Posted on Friday, October 30, 2020

Many of us might feel a little out of sorts when faced with trying to understand modern and contemporary art. A little bit of knowledge can go a long way. Knowing about the artist’s motivation or the quality of the technique might make you think differently. Sometimes just looking closely at the details in the work can grow your appreciation. If nothing else, these short experiences are a nice diversion.

Here are ten bite-sized nuggets of info to give you something to think about when looking closer:

Retrospective, 2004–2006, La Wilson, (Corning, New York, 1924–2018, Hudson, OH), 2004–2006, Assemblage, 34 7/8 in. x 46 1/4 in. x 9 1/8 in. (88.58 cm x 117.48 cm x 23.18 cm), Purchased, by exchange, with funds from Mr. Lucien Q. Moffitt, 2006.34
  1. Wilson’s largest and most complex assemblage, Retrospective summarizes and celebrates the many different types of objects that she incorporated into her work over the course of more than fifty years.
Studio Interior with Flowers on Bench, Joseph O’Sickey, (Detroit, Michigan, 1918–2013, Kent, Ohio), after 1992, Oil on canvas, 42 x 36 in. (106.68 x 91.44 cm), The Mary S. and Louis S. Myers Endowment Fund for Painting and Sculpture, 2014.21

2. Joseph O’Sickey believed “The subject doesn’t matter… what the artist brings to it is the important thing.”

Tasman Sea, Ngarupupu, Hiroshi Sugimoto, (Tokyo, 1948 — ), 1990, Selenium toned gelatin silver print, 16 1/2 in. x 21 3/8 in. (41.91 cm x 54.29 cm), Knight Purchase Fund for Photographic Media, 1998.18

3. The photographer Hiroshi Sugimoto asked himself “What would be the most unchanged scene on the surface of the earth?”

Terremolinos, Louis Stettner, (Brooklyn, New York, 1922 — ), 1951, Gelatin silver print, 16 in. x 20 in. (40.64 cm x 50.8 cm), Gift of Mark Reichman, 2010.173

4. In this mysterious image, a lone figure draped in a flowing white garment seems to press into the wind as an ocean wave breaks in the background. Her bent pose is unusual and it is unclear why she has her hands clasped behind her head. Is she injured? Is she trying to take off her dress?

“Loose Leaf Notebook Drawings — Box 14, Group 4”, 1980–1982, Richard Tuttle, Watercolor on paper, 8 in. x 10 1/2 in. (20.32 cm x 26.67 cm), Gift of The Dorothy and Herbert Vogel Collection: Fifty Works for Fifty States, a joint initiative of the Trustees of the Dorothy and Herbert Vogel Collection and the National Gallery of Art, with generous support of the National Endowment for the Arts and the Institute of Museum and Library Services, 2009.30.48 a-i

5. Realizing that works of art do not always need to be complicated or laboriously constructed, Richard Tuttle instead celebrates delicate slightness.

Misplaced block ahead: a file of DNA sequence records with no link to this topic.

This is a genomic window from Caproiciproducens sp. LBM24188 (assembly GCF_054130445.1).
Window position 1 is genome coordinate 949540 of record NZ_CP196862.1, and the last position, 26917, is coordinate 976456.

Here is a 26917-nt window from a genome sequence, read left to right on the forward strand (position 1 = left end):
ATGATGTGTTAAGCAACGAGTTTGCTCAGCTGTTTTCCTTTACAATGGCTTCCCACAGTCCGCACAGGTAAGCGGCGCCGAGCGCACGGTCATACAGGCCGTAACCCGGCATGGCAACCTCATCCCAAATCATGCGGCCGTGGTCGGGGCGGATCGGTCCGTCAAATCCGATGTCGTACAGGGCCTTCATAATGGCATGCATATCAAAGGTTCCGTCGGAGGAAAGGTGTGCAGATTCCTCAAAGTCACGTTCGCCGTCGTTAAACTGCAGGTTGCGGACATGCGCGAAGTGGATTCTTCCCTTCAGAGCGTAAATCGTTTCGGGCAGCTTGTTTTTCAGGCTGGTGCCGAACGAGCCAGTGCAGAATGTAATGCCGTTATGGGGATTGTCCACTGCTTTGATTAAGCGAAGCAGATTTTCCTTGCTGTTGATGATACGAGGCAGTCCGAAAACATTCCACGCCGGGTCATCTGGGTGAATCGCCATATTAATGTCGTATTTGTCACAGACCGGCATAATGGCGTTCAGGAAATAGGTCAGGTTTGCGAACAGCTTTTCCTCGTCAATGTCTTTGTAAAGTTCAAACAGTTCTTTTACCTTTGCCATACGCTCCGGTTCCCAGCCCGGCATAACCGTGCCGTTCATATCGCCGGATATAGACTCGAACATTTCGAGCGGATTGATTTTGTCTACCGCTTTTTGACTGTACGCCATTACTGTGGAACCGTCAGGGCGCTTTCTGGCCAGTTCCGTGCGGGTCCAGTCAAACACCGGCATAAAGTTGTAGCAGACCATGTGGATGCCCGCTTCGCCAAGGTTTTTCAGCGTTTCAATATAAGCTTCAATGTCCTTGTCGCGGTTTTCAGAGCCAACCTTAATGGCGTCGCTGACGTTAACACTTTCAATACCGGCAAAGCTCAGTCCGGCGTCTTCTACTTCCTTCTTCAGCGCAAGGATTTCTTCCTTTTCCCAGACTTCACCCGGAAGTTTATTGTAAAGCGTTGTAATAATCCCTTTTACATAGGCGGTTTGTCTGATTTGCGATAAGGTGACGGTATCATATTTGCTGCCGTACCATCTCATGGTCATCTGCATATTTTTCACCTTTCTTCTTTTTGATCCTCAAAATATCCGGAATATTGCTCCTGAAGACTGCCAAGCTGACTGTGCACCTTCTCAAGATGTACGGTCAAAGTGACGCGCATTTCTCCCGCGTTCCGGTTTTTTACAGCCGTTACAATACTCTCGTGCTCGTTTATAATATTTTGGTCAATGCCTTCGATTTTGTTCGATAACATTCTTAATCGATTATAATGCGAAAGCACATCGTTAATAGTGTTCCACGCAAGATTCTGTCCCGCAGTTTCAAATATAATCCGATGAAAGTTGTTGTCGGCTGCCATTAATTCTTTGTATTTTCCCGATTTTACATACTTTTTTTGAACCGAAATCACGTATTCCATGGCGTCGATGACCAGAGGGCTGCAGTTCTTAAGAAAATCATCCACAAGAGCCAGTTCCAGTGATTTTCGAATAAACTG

Morning Train, Thomas Hart Benton, (Neosho, Missouri, 1889–1975, Kansas City, Missouri), 1943, Lithograph on paper, 11 7/8 in. x 15 3/4 in. (30.16 cm x 40.01 cm), Bequest from the Irene and Emile Grunberg Collection, 1989.46

6. As a prominent participant in the Regionalist movement, Thomas Hart Benson portrayed scenes of rural America in a manner that appears visually stylized yet reflective of everyday reality. background. Her bent pose is unusual and it is unclear why she has her hands clasped behind her head. Is she injured? Is she trying to take off her dress?

Landscape with Yellow Clouds, William Sommer, (Detroit, Michigan, 1867–1949, Northfield Center, Ohio), c. 1915, Oil on composition board, 24 in. x 30 in. (60.96 cm x 76.2 cm), Purchased, by exchange, with funds from Mr. and Mrs. William J. Laub, Mr. and Mrs. Charles S. Reed II and Mr. J. Frederick Seiberling, 2004.59

7. A longtime favorite across Northeast Ohio, William Sommer absorbed ideas from Cubism and other modern European art movements, adapting them to his distinctly Midwestern subject matter of farm scenes, landscapes, and portraits.

Market, Leroy W. Flint, (Ashtabula, Ohio, 1909–1991, Cuyahoga Falls, Ohio), c. 1938, Etching and aquatint on paper, 13 in. x 10 in. (33.02 cm x 25.4 cm), Gift of the Art Department, Akron Board of Education, Courtesy of the Fine Arts Program, Public Buildings Service, U.S. General Services Administration Commissioned through the New Deal art projects, 1948.15

8. In this scene from the Great Depression, a street vendor selling melons, pears, and other fruit contends with a dissatisfied customer.

To Uncertainty, Honoré Guilbeau, (Baton Rouge, Louisiana, 1907–2006, Peninsula, Ohio), c. 1935, Lithograph on paper, 11 1/2 in. x 16 1/4 in. (29.21 cm x 41.28 cm), Gift of the Art Department, Akron Board of Education, Courtesy of the Fine Arts Program, Public Buildings Service, U.S. General Services Administration Commissioned through the New Deal art projects, 1948.35

9. Honoré Guilbeau had early aspirations as a dancer, but soon after enrolling in classes at the Art Institute of Chicago, she shifted her focus to printmaking. Her thoughts were never far from dancing, however, and she often featured dancers and theater scenes in her works.

Crepuscule, Gaston La Touche, (St. Cloud, France, 1854–1913, St. Cloud), c. 1890s, Oil on canvas, 23 5/8 in. x 23 3/4 in. (60.01 cm x 60.33 cm), Gift of Mrs. Arthur McKee, 1959.89

10. This painting by French artist Gaston La Touche is an ode to dusk (“crépuscule” in French) and its subtle beauty of color and light.

Enriching lives through modern and contemporary art

Get the Medium app

A button that says 'Download on the App Store', and if clicked it will lead you to the iOS App store
A button that says 'Get it on, Google Play', and if clicked it will lead you to the Google Play store